As the black jackets of secret service agents blended in with a crowd teeming with the black dresses of fashion publicists and the black shirts of waiters proffering bite-sized samples of ceviche, former Vice President Joe Biden and family slipped into Spring Studios on Tuesday night for a pre-fashion week party just as a DJ spun an Italo disco remix of Sébastian Tellier's underground dance hit "Kilometer."
It was quite an optic shift for a family whose entrance into a room just mere weeks ago would have been more associated with the national anthem, but this was not an official White House event. Rather, just in time for New York Fashion Week, the politician's daughter Ashley Biden was launching a new line of hoodies, Livelihood, produced in association with Gilt.
The political daughter has not traded in her day job as the director of the Deleware Center for Justice, but rather produced the collection to support her civic endeavors; all proceeds go to a Deleware Community Foundation program to support economic development in two needy zipcodes.
"I worked for 15 years in the human services, social justice space," she told W. "It took my love for social justice and my love for fashion and kind of married the two." All the resulting designs were sourced, produced and manufactured in the United States.
It was a noble gesture, but everyone—Rev. Al Franken, former The Apprentice contestant Kwame Jackson, socialite Olivia Palermo, Fran Drescher, Christian Siriano—was there to see "Diamond" Joe Biden in the flesh.
“My daughter Ashley’s commitment to public service, her commitment to trying to make the world better, is even more intense than mine has been," he said.
“Growing up Ashley had a chance to meet, because of my job as the chairman of the Foreign Relations Committee, kings and queens and princes and presidents and prime ministers," the former vice president continued with typical flourish. "But she also traveled with me around the world and around the country into the barrios and the slums and very, very, very difficult and devastated neighborhoods, and the people who impressed Ashley the most were the active, committed civic leaders."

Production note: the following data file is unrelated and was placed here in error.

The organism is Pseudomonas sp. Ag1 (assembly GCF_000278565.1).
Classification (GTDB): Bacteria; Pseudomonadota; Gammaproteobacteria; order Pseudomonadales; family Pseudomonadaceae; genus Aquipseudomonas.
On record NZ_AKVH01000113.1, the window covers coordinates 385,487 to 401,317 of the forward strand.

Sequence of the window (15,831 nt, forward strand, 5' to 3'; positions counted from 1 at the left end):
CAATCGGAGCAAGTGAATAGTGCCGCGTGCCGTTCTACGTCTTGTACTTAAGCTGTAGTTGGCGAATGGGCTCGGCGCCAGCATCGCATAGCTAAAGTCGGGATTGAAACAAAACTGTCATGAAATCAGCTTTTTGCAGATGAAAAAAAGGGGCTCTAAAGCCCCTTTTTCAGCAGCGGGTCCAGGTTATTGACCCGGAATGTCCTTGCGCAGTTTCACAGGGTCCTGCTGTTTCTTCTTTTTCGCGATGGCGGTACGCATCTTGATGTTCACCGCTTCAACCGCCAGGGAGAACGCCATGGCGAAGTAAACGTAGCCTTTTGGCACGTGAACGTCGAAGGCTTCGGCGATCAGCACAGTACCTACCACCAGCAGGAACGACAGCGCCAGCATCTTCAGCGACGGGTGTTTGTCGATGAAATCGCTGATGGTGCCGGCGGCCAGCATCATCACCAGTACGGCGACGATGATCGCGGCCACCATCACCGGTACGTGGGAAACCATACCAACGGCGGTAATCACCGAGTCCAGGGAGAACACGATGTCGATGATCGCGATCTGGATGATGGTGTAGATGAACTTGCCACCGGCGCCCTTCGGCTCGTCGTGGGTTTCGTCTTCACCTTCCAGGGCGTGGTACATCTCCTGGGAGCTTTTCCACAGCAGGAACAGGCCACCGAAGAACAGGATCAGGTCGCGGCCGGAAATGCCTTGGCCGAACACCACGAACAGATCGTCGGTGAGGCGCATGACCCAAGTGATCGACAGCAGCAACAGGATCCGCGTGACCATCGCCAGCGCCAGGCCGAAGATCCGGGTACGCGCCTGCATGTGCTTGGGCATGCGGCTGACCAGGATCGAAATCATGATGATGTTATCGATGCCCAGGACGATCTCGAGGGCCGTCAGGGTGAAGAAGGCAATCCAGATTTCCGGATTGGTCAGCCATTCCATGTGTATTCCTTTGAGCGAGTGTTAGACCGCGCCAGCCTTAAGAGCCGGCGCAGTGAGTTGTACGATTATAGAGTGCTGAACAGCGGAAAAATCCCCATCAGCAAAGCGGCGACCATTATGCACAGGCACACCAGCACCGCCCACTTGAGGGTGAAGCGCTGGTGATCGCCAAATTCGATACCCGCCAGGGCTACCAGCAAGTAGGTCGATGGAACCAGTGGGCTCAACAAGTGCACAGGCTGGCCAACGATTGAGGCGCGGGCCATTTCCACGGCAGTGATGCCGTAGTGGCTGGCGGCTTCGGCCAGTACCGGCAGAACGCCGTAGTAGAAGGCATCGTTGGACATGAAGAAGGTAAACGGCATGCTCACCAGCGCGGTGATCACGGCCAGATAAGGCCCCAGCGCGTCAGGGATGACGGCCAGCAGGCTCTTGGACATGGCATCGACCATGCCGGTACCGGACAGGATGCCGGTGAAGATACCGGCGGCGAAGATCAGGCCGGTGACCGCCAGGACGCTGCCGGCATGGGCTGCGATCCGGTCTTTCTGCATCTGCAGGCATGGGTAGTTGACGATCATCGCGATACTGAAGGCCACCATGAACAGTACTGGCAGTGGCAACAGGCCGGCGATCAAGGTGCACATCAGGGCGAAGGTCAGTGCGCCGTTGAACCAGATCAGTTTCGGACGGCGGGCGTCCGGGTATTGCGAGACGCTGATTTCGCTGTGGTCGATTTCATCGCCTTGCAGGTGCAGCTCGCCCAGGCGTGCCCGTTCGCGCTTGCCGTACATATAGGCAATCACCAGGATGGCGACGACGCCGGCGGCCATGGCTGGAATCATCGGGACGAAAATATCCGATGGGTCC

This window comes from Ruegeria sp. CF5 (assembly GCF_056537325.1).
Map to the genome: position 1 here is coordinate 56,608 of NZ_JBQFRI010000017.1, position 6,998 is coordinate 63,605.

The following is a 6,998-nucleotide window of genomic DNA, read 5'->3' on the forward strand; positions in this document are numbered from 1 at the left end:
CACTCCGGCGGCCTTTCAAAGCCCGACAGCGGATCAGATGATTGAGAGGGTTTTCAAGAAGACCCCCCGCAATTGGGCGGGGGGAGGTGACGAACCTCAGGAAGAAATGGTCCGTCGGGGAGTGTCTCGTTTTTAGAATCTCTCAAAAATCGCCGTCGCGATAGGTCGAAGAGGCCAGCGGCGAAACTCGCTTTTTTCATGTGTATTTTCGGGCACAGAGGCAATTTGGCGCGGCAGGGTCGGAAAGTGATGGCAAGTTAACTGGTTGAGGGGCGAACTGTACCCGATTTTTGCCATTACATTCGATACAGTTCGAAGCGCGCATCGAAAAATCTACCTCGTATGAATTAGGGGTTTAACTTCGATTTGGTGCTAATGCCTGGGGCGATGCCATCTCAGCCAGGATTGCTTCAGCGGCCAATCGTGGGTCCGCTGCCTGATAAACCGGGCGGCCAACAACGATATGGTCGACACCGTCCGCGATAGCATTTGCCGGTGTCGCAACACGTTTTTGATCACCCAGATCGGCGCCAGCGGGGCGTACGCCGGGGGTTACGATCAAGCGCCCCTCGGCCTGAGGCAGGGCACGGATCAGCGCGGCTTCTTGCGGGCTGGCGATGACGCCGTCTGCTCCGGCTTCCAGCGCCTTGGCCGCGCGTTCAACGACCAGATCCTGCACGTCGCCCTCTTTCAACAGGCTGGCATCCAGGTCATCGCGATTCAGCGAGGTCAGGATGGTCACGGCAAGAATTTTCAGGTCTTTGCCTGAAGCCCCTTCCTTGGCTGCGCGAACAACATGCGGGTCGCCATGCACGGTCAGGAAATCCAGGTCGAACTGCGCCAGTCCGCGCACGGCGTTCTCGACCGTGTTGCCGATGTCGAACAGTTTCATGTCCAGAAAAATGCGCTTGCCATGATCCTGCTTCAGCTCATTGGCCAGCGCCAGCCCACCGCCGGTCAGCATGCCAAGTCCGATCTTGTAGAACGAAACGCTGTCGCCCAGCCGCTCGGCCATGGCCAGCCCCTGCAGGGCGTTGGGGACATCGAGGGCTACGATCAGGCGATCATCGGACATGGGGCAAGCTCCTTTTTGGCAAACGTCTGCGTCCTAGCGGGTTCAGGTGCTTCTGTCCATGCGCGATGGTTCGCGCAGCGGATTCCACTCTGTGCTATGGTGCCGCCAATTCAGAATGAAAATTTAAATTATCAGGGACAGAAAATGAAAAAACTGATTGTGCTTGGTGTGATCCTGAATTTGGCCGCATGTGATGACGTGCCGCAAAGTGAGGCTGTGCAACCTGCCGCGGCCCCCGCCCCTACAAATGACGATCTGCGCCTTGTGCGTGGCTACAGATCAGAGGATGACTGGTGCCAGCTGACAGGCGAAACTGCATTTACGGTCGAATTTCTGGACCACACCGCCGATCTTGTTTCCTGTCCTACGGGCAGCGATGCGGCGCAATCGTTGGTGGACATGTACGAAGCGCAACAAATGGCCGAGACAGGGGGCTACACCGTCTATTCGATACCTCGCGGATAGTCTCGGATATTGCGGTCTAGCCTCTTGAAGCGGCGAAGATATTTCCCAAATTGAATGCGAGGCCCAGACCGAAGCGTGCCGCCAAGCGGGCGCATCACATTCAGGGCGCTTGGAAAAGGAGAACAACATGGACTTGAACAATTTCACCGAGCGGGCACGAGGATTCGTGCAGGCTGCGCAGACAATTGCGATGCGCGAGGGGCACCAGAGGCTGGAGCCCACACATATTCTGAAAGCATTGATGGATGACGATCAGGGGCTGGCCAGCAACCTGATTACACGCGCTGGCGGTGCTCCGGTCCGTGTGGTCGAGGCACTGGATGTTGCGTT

In classic Biden fashion, he caught himself up in the emotion of the story. "What she realizes is that, and what’s really impressed me, is that at the end of the day this all about dignity. It’s all about, as we believe and we hope you do, that ordinary people, given an opportunity, and I mean this with every fiber of my being, can do extraordinary things," he said, repeating the last phrase. "This is all about giving folks opportunity."
"Every single person in the world is entitled to be treated with dignity," he continued. "That’s what this is all about." Though he was speaking about his daughter's charitable inclinations, the line could easily apply to President Trump's—you might say undignified—attacks against many ordinary Americans. But Biden, if he had politics on his mind, did not directly address the president or the negative headlines surrounding the White House; instead, he ceded the spotlight to his daughter.
When she took the stage, she recalled how the project was driven by the loss of her brother, Beau Biden, the late Delaware Attorney General and National Guard major who passed away in 2015 after a battle with cancer. While her brother inspired her social work, he also encouraged her love of fashion. He was the "only man I had shopped with who encouraged me to buy just about everything I tried on," she said, joking.
Making the rounds was also "Snap Pack" ring leader Andrew Warren, a man about town who has received some tabloid attention lately for his close friendship with another political daughter, Tiffany Trump.
"We've been friends since we were three," Warren said of the second-youngest Trump. "She's such a nice, great person who hasn't done anything wrong personally. I don't think its fair for anyone to criticize her as a person. I don't think it's fair to be criticized for staying friends with someone either."
He added that he kept his own personal opinions to himself, and obviously wasn't above showing up to support events for political daughters of all stripes. Just as long as there are cameras nearby, it goes without saying.
Politics in general are sure to be a frequent topic of discussion at fashion week parties that don't even involve a former Vice President. Does the younger Biden think the fashion community should feel bad for partying so much in politically tense times like these?
"I think there’s a lot of pain, a lot of division, but life is short, so you also want to enjoy and to celebrate life," she said. "You can’t just continue to focus on the negative. I think you should be celebrating life and fashion and yourself."
By that point the DJ had transitioned into The Beatle's classic, "Ob-La-Di, Ob-La-Da." Life goes on.
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